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Proclamations

PROCLAMATIONS

PROCLAMATIONS. American government proclamations antedate independence. For example, on 16 March 1776, the Second Continental Congress, at the time of "impending calamity and distress when the Liberties of America are imminently endangered," issued a Proclamation "publicly to acknowledge the overruling providence of God." A "Day of Public Worship" was called for. Many proclamations like this followed in the centuries since then, including days of prayer and thanksgiving.

A far more recent example was President Bush's traditional Thanksgiving Day Proclamation of November 2001. Calling attention to the tradition, Bush mentioned that the Pilgrims gave thanks in 1621 and that President Washington's Proclamation in 1789 recounted "the blessings for which our new nation should give thanks." President Bush recalled that on "this day of Thanksgiving," we take note of those of "our fellow citizens who are grieving unimaginable loss" after the attack on 11 September 2001.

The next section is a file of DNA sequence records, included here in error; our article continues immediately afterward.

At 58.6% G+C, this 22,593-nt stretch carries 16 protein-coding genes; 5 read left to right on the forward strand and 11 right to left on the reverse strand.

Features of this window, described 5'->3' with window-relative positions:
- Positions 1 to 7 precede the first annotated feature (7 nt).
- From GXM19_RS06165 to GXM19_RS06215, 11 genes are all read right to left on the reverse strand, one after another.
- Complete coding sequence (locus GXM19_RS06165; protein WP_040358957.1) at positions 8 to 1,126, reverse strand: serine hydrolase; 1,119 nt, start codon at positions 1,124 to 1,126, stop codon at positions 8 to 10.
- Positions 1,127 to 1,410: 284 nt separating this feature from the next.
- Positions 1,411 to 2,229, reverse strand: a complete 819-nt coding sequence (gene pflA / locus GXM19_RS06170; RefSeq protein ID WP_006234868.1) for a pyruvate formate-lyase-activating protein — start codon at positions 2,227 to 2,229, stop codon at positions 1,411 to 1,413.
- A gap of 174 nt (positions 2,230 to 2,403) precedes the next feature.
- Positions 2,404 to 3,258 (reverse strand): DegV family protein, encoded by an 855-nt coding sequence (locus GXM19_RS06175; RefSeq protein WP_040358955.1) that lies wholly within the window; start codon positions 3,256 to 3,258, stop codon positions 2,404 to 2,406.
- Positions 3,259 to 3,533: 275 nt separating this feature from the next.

Not all proclamations, however, were appeals for God's grace or related to ceremonial occasions. The instrument was invoked often, sometimes with extraordinary and very visible results. Perhaps the first example of this occurred on 22 April 1793 when Washington issued his Neutrality Proclamation, reminding both Europe and the American citizens that the United States would follow "a conduct friendly and impartial toward the belligerent powers" locked in a struggle over the French Revolution.